Abbey was mainstreamed until second grade, then moved to an autism school. She attended a vocational program after high school to learn job skills. In a textiles program, she started learning to use a loom to make scarves and hats. But once she graduated, she couldn’t seem to take that skill and apply it to life. So, with a determined mother and the most AMAZING teacher on the planet, Ms. Carol, they figured it out.
Ms. Carol, who had retired, came to Abbey’s home in her spare time to teach her how to make hats on a hand loom. Abbey’s mom, Christine, hoped Abbey would find a sense of purpose and accomplishment from this manageable hat business. With Ms. Carol’s help, that dream became a reality. Family and friends began to support Abbey with hat purchases, and the rest is history.
We are grateful to all those who have supported Abbey: our Dixie Canyon Elementary group, the girls from the card game, the community, friends from mom’s high school, extended family, and now some new faces – it certainly takes a village! So, thanks to the Village that helped us get here!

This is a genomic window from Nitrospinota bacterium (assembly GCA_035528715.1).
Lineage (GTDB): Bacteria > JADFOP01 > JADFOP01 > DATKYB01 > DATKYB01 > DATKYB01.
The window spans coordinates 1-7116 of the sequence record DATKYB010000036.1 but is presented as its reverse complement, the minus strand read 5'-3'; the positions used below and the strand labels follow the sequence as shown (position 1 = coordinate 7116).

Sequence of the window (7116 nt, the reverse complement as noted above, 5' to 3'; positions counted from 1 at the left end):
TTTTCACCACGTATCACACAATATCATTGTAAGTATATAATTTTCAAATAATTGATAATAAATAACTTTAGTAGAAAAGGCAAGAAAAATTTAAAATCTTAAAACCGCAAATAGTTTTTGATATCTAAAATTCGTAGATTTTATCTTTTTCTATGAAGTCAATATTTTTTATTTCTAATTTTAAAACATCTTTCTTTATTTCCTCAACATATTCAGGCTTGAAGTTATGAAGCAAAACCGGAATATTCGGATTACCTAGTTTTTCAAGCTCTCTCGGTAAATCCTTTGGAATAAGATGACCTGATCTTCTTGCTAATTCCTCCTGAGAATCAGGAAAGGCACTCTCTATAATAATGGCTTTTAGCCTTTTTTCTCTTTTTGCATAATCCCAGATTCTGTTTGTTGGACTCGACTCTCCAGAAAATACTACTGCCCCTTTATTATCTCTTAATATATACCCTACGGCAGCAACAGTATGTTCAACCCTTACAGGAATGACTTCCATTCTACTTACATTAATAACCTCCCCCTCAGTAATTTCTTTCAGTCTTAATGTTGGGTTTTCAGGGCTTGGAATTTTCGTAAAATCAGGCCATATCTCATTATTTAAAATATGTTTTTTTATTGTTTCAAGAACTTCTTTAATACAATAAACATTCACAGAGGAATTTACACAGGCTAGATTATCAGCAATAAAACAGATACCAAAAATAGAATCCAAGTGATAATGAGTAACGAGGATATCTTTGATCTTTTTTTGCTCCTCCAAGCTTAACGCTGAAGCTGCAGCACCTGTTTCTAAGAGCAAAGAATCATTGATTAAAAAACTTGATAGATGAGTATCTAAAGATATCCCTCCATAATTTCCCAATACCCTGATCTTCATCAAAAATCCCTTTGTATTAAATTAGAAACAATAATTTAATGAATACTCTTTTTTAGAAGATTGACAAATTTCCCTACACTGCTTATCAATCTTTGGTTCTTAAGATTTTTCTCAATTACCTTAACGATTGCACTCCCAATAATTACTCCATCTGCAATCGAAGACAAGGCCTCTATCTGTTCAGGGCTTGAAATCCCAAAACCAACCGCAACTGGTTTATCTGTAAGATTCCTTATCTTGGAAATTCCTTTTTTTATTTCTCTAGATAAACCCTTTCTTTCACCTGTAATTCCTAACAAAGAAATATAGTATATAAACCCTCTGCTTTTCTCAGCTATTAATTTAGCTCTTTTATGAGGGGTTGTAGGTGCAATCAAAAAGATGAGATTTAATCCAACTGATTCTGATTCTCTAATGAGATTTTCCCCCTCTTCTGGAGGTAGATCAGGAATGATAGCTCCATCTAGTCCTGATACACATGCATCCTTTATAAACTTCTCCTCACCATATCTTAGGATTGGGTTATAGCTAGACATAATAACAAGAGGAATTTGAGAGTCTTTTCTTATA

From Abbey’s Mom
I use the hashtag #everydayautism to give people the full picture of where Abbey started. Because most people use the term ASD (Autism Spectrum Disorder) now, I think it is hard to understand the individual journey of interventions. Abbey was isolated and alone with limited conversational language. She had words, but was not connected to their meaning. It was as if other children didn’t exist. She couldn’t attend pre-school without an aide. She was mainstreamed until age 7 and then went to an autism school as the mainstreaming did not work.
With 22 years of interventions, including small group speech, OT, Music, Adaptive PE, and a targeted program for Abbey’s deficit areas, she has emerged as a confident, capable, life-loving adult who inspires those around her.
We have a saying at our house that we still use almost every day:
“The more you practice, the easier it gets!”